Indi Young's Mental Model book

My old friend and former business partner, Indi Young, has just had her first book published by my old friend Lou Rosenfeld and his new company, Rosenfeld Media, for which I'm an advisor. That caveat aside, I think this is a pretty great day for user research, user-centered design and publishing around, even as I've watched it take shape for several years from afar.

First, Indi's book. Although the title says it's a method to construct "mental models" through in-depth task analysis, it's a lot more. In the book Indi documents the many techniques she perfected working with a huge variety of clients. The techniques range from how to structure a cross-functional team, to recruiting people, conducting interviews, analyzing them, and creating effective diagrams that communicate the results. Really, it's Indi's whole rigorous process, which so many Adaptive Path projects hinged on, described clearly and in detail. It's a fantastic resource, a toolbox of highly effective, original tools for doing insightful, in-depth user research. I recommend it without reservation to everyone who does user research. We've all been asking Indi to write this book for years, and I'm so happy she's finally done it. Congratulations, Indi!

[FYI, get 10% off the cover price when you buy it directly from Rosenfeld Media's site when you use the code "FOKUNI10" I recommend doing this, rather than going through Amazon because Lou gets a larger proportion of the revenue, even with the discount.]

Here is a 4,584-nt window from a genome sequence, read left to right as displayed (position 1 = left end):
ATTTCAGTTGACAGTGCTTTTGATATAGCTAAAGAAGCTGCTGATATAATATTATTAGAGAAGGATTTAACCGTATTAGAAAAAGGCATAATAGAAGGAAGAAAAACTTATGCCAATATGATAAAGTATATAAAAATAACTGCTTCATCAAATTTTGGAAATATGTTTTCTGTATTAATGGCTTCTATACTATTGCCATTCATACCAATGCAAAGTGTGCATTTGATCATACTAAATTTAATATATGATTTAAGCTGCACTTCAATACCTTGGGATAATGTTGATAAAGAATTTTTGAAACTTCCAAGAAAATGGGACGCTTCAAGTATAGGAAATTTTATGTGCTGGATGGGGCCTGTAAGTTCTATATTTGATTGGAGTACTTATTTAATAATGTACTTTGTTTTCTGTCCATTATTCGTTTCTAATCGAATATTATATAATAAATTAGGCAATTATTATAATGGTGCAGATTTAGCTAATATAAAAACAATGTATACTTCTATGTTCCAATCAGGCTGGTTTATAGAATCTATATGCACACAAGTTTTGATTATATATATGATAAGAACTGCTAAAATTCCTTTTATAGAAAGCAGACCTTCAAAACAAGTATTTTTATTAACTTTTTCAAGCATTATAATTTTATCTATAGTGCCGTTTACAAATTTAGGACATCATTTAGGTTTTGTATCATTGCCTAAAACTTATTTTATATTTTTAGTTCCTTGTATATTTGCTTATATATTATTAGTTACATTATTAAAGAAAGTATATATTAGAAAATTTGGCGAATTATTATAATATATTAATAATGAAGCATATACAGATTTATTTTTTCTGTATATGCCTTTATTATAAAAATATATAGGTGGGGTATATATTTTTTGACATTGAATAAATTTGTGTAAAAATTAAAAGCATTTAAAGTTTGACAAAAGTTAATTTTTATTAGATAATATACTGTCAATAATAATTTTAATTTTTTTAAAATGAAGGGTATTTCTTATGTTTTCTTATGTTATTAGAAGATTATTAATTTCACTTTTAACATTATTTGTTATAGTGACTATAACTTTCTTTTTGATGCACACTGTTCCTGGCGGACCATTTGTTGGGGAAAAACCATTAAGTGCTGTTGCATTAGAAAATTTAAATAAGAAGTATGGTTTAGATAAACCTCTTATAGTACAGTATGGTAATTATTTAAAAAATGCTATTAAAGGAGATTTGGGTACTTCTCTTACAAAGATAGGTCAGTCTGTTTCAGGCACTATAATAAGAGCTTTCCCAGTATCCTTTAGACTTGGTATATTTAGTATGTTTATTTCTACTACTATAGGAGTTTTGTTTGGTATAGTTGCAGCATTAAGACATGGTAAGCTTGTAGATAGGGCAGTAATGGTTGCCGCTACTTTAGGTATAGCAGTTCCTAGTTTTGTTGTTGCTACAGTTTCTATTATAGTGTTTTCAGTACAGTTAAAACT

Second, Rosenfeld Media. Lou has been a friend of mine for many years. We were both part of the soup at the University of Michigan in the 80s and 90s which led to that school's far-thinking innovations in technology. We were there at the beginning of the Web and although we didn't know each other then, I believe we were influenced by many of the same ideas. When I went to LA in 1994 to design websites, Lou was already thinking and writing about information organization. He then went on to basically invent information architecture as we understand it today. He then went on to found a successful company and, in the process, he managed to write something like 8 books.

When he said he wanted to reinvent publishing based on his experiences writing books and designing information systems, I was very excited. Rosenfeld Media is the product of that redesign process. With it, he's decided to embrace the user-centered principles of site design and applied them to making books. But it's not just books, it's the whole culture of information around the books. In Lou's vision, the physical book is an artifact of a larger process of taking experts' knowledge and matching it to the needs of his company's audience of practitioners. Right now it looks mostly like traditional, if somewhat enlightened, publishing company, but you can start to see some differences in it immediately: books have version numbers on every page and you get the digital copy when you buy the paper one. He's also doing much of his marketing research out in the open and he's beta testing his books. It really is a different way of thinking about how to publish technical books, and I wish him luck and success (frankly, I don't think he needs the luck, but it can't hurt ;-).

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This page contains a single entry by Mike Kuniavsky published on February 25, 2008 3:56 PM.

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